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How to Make Funeral Arrangements

Because it is a time of grief and tremendous stress, making funeral arrangements can be most difficult. If a funeral was pre-planned, the process is a little easier. If it was not pre-planned, there are some basic steps that must be taken.

Gather information

If possible, consult the will of the deceased individual to find out if there are any special requests or detailed instructions regarding after-life issues. If the will is cannot be accessed until after the funeral, ask the attorney if any conditions exist.

Make contacts

Several people, groups, and organizations must be contacted. These include:

  • Family and friends
  • Fellow workers and the employer
  • Physician
  • Insurance company
  • Burial facility
  • Organizations and clubs to which the deceased belonged (Lions, K of C, church)

Choose a funeral home

If you do not have a preferred funeral home, shop around for one with which you feel comfortable. Meet with the funeral director and discuss particulars to find out costs, the type and extent of services, and to set a date. Once you have settled on a funeral home, it is time to move forward.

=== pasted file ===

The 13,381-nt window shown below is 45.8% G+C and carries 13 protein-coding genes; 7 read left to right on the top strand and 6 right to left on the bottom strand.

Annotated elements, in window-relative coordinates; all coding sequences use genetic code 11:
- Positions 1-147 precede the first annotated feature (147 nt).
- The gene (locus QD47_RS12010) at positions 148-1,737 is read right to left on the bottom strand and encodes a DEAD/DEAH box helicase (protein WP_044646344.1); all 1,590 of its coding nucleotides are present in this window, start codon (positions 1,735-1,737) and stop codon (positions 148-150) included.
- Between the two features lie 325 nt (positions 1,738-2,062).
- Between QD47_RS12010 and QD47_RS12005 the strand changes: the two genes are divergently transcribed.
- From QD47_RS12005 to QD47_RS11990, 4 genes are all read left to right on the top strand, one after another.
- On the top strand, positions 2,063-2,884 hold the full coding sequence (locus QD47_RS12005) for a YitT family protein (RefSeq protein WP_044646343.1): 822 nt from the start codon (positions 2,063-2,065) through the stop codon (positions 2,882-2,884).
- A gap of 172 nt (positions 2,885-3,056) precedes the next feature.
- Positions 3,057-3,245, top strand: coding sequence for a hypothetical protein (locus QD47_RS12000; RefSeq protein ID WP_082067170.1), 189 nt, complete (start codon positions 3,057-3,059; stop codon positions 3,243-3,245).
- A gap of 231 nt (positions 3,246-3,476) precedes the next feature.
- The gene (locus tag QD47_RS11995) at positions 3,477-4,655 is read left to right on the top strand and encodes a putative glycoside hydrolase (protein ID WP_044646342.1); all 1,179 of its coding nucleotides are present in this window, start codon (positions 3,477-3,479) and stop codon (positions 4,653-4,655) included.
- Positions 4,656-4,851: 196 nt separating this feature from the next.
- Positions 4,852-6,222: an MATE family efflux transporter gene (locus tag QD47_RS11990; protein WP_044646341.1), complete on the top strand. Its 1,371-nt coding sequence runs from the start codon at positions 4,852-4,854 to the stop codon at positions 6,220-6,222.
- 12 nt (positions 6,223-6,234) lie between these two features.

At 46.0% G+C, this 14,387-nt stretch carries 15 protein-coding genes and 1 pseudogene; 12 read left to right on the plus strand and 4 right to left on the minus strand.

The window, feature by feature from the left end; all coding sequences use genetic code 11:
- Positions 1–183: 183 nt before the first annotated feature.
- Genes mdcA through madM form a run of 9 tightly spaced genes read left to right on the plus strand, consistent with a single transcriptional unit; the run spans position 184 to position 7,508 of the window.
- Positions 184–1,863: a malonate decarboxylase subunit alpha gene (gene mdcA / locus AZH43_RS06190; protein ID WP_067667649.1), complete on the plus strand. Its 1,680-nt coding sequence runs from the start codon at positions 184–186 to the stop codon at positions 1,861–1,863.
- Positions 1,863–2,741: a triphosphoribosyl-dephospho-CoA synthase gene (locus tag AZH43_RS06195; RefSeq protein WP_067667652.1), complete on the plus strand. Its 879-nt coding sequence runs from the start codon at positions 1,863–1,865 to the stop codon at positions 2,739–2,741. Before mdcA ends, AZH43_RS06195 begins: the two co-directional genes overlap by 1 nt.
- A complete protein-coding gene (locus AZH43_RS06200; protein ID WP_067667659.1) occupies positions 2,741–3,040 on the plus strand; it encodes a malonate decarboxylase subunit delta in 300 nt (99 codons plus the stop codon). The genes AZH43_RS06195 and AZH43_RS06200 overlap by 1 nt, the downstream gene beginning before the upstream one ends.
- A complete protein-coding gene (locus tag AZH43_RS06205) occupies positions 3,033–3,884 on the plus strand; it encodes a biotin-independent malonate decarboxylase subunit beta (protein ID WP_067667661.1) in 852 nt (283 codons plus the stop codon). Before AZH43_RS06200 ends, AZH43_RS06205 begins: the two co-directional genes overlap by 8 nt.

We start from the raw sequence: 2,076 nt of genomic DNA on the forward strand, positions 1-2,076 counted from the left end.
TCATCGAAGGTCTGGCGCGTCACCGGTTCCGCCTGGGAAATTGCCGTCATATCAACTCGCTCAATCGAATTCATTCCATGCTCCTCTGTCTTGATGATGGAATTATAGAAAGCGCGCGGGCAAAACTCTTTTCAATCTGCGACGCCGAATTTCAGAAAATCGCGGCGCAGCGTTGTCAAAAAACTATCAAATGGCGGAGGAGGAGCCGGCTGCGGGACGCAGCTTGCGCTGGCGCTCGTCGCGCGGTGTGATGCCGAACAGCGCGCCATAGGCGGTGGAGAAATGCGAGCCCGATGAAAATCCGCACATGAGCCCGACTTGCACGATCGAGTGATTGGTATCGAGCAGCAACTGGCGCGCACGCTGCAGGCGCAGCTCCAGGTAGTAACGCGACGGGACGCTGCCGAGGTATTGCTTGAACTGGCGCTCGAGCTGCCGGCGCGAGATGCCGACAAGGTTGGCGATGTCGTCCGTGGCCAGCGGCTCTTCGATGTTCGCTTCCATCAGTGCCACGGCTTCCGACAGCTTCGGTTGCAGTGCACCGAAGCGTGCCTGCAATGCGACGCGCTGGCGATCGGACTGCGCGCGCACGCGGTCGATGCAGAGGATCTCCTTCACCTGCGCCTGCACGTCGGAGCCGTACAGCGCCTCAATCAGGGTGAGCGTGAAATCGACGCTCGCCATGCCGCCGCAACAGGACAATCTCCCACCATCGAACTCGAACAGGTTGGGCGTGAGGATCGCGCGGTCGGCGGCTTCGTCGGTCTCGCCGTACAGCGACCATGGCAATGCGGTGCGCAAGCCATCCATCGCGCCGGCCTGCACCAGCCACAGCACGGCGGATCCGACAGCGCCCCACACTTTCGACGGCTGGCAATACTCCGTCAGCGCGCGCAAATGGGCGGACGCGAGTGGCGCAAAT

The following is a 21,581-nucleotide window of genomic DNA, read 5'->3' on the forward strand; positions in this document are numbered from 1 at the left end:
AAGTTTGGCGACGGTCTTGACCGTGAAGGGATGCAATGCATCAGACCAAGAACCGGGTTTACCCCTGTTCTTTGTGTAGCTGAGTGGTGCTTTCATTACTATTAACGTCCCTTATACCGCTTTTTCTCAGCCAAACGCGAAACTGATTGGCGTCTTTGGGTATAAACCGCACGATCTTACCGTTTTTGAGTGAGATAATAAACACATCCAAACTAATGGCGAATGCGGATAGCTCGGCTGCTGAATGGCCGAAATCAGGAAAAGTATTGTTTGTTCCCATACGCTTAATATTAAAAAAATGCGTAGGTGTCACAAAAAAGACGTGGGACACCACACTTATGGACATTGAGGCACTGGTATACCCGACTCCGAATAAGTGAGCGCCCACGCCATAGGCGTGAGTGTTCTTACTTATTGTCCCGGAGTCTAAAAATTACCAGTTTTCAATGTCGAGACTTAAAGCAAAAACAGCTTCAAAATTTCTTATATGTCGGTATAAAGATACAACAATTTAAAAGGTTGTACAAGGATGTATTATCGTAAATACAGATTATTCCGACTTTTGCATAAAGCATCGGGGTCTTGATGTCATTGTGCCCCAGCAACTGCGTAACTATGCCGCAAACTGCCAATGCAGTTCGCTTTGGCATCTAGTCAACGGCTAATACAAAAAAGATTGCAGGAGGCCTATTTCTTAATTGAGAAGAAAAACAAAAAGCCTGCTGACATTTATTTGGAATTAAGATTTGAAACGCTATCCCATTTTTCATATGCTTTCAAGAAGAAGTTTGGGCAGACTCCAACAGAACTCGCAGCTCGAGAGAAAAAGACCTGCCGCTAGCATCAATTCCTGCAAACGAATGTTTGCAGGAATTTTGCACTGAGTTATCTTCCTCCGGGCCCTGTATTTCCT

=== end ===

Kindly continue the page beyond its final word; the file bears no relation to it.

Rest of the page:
It will be necessary to select a coffin or a crematory urn. The funeral home will provide you with a number of options, or you can buy one from another dealer.


You will need to select a location for the funeral. Ideally it will be a location that accommodates most of the people who will attend. You will also need to set a date and time. Hopefully, the weather will be nice.

Other funeral arrangements

It will also be necessary to arrange and plan the music and events of the funeral. If there is to be a viewing or a wake, dates and times need to be established. Ask someone to deliver the eulogy, and create time for family and friends to say a few words.

You will also need to arrange for a caterer or for others to help with the after service meal. This is customary in most situations, and it can be held at a restaurant, the home of a friend, or in the meeting hall of the funeral home or church.

An obituary will need to be written, which can also appear in the program. It is here that directions for donations should be given if that is preferable to flowers or other items of remembrance.

Making funeral arrangements is a difficult process because of the added burden of grief. Working with a funeral director, minister, or friend can help make things easier.

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